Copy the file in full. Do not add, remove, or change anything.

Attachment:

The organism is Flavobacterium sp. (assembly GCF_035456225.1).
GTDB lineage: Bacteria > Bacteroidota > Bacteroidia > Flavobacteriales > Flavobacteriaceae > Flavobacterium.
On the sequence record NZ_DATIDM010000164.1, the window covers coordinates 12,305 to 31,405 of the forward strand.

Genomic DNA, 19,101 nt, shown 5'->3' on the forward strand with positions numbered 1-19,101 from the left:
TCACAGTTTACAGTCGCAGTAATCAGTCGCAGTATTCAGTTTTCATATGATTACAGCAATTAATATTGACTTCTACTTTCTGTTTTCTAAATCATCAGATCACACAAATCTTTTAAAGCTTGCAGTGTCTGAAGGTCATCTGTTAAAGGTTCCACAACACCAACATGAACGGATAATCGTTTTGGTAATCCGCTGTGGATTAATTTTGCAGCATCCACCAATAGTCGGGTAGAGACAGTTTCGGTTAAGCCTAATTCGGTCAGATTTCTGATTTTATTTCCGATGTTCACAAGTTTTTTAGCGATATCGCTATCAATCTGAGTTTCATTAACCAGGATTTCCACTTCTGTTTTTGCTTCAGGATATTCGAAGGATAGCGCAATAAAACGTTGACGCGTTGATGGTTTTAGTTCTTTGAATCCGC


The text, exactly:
The organism is Flavobacterium sp. (assembly GCF_035456225.1).
GTDB lineage: Bacteria > Bacteroidota > Bacteroidia > Flavobacteriales > Flavobacteriaceae > Flavobacterium.
On the sequence record NZ_DATIDM010000164.1, the window covers coordinates 12,305 to 31,405 of the forward strand.

Genomic DNA, 19,101 nt, shown 5'->3' on the forward strand with positions numbered 1-19,101 from the left:
TCACAGTTTACAGTCGCAGTAATCAGTCGCAGTATTCAGTTTTCATATGATTACAGCAATTAATATTGACTTCTACTTTCTGTTTTCTAAATCATCAGATCACACAAATCTTTTAAAGCTTGCAGTGTCTGAAGGTCATCTGTTAAAGGTTCCACAACACCAACATGAACGGATAATCGTTTTGGTAATCCGCTGTGGATTAATTTTGCAGCATCCACCAATAGTCGGGTAGAGACAGTTTCGGTTAAGCCTAATTCGGTCAGATTTCTGATTTTATTTCCGATGTTCACAAGTTTTTTAGCGATATCGCTATCAATCTGAGTTTCATTAACCAGGATTTCCACTTCTGTTTTTGCTTCAGGATATTCGAAGGATAGCGCAATAAAACGTTGACGCGTTGATGGTTTTAGTTCTTTGAATCCGC